close encounters with raptors

REPORT FROM Froize Uncovered on 14th december 2023 BY DAVID WALSH

Twelve group members, exactly half of whom were making their Froize debuts, met up with me for coffee at The Froize at 8.30am and I outlined our plans for the morning. I had done a detailed recce the day before, so was confident that the state of the roads, and the underfoot conditions, meant that Boyton Marshes RSPB reserve would be a wise choice as our destination, especially given that there were plenty of raptors there at the moment!

Having squeezed into four cars, we made the short journey to Boyton. I explained that today we would mainly be looking for ‘big’ birds, but the first few minutes might be an exception. We positioned ourselves in front of a hedge just beyond Banters Barn and, as if by magic, a Firecrest appeared! This species is my favourite bird, so I was thrilled that everyone saw it, some very well.

We headed on, past the bench dedicated to Suffolk Bird Group legends Jean and Ken Garrod. I was keen to get to the river wall as soon as possible but birds kept delaying us! A Reed Bunting sat up in a bush close to the path, the first Marsh Harrier appeared, a Grey Heron was found on a gate, a Great White Egret fed by a nearby pool then a falcon was spotted overhead; it was swiftly identified as a Peregrine, but sadly it zoomed away all too quickly towards Havergate Island and beyond.

Short-eared Owl is an iconic species for birders and photographers. This autumn/winter has seen a significant arrival from Scandinavia into the east coast of the UK, and Suffolk has had its fair share. In normal conditions you have to wait until mid afternoon to see SEOs on the wing, but wind and rain earlier in the week meant hunting conditions had been poor so I was reasonably optimistic we would catch sight of one this morning. I need not have worried. We found not one but three, and they kept us entertained throughout the morning. We had wonderful views as they sat on posts, patrolled the meadows, and swooped down into the grass. On a couple of occasions, we saw one interacting with a Kestrel. It was undoubtedly one of the best Short-eared Owl mornings I had been privileged to witness during my 35+ years living and birdwatching in Suffolk.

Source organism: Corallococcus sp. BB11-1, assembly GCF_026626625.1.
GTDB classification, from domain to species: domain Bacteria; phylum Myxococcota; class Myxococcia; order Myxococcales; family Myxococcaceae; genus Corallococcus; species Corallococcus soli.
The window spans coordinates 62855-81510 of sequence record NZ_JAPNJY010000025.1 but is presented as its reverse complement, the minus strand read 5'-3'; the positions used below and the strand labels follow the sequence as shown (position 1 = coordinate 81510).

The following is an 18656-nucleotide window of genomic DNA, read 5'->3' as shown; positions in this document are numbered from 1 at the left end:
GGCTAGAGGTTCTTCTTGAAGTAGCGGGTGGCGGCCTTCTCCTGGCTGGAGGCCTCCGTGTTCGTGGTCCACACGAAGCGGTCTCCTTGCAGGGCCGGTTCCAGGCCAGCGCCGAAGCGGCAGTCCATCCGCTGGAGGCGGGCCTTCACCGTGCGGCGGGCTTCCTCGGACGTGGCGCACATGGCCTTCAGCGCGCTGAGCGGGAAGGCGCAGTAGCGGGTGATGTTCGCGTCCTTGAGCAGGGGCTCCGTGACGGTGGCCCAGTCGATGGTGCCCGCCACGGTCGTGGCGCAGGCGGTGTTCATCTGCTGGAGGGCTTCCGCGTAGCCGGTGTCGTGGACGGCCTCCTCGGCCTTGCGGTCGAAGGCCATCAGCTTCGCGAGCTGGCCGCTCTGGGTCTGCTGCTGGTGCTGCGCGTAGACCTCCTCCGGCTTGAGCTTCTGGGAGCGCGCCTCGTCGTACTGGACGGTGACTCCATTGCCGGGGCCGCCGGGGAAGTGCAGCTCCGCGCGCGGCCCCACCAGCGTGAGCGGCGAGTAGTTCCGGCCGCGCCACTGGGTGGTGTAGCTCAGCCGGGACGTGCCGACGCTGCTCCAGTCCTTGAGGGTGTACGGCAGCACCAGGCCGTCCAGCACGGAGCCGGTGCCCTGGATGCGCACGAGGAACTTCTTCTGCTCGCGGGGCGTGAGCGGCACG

The tide was rising on the Butley River and we were in luck with Dunlin, Redshanks and, best of all, Avocets feeding on the mud close to us. The scope views were awesome. 

Having headed north towards Burrow Hill, eventually we dragged ourselves away from the owls and did an about turn, walking south towards the new scrape. We admired the Curlews feeding close by; the numbers were impressive. Wigeon were numerous and we loved hearing them whistle as they grazed. A Buzzard sat on one of the concrete bunkers, our fifth raptor species of the morning. In the distance I spotted a group of geese. The birds were ‘miles away’ but, through the scopes, we could easily identify both White-fronted and Brent Geese; these birds had travelled from Russia to spend the winter with us.

A Meadow Pipit on a post was obliging, a Rock Pipit less so. A couple of Bearded Tits in the reedy ditch close to the path played hide and seek before it really was time to head back to the car park. There was time to change footwear before we made the return journey to The Froize. We were able to reflect on a bird filled morning, one on which we had had several ‘close encounters with raptors’ as per the billing!

After another splendid Froize lunch and before we went our separate ways, I flagged up the next Froize event: ‘We’re going on a Wild Goose Chase’, on 11 January 2024. Full details on the Froize website:

I also encouraged everyone to consider joining the Suffolk Bird Group:

Images by John Richardson


Guest blogger

BIrds Seens and Heard (including on journeys to and from Froize)

Greylag Goose (Anser anser)

Grey Heron (Ardea cinerea)

White-fronted Goose (Anser albifrons)

Western Marsh Harrier (Circus aeruginosus)

Brent Goose (Branta bernicla)

Common Buzzard (Buteo buteo)

Canada Goose (Branta canadensis)

Short-eared Owl (Asio flammeus)

Mute Swan (Cygnus olor)

Kestrel (Falco tinnunculus)

Egyptian Goose (Alopochen aegyptiaca)

Peregrine Falcon (Falco peregrinus)

Shelduck (Tadorna tadorna)

Jay (Garrulus glandarius)

Shoveler (Spatula clypeata)

Magpie (Pica pica)

Gadwall (Mareca strepera)

Jackdaw (Corvus monedula)

Wigeon (Mareca penelope)

Rook (Corvus frugilegus)

Mallard (Anas platyrhynchos)

Carrion Crow (Corvus corone)

Teal (Anas crecca)

Blue Tit (Cyanistes caeruleus)

Pheasant (Phasianus colchicus)

Great Tit (Parus major)

Stock Dove (Columba oenas)

Skylark (Alauda arvensis)

Woodpigeon (Columba palumbus)

Bearded Tit (Panurus biarmicus)

Moorhen (Gallinula chloropus)

Cetti’s Warbler (Cettia cetti)


Avocet (Recurvirostra avosetta)

Firecrest (Regulus ignicapilla)

Lapwing (Vanellus vanellus)

Wren (Troglodytes troglodytes)

Curlew (Numenius arquata)

Starling (Sturnus vulgaris)

Snipe (Gallinago gallinago)

Blackbird (Turdus merula)

Redshank (Tringa totanus)

Robin (Erithacus rubecula)

Dunlin (Calidris alpina)

Pied Wagtail (Motacilla alba)


Black-headed Gull (Chroicocephalus ridibundus)

Meadow Pipit (Anthus pratensis)

Herring Gull (Larus argentatus)

Rock Pipit (Anthus petrosus)

Cormorant (Phalacrocorax carbo)

Chaffinch (Fringilla coelebs)

Little Egret (Egretta garzetta)

Goldfinch (Carduelis carduelis)

Great White Egret (Ardea alba)

Reed Bunting (Emberiza schoeniclus)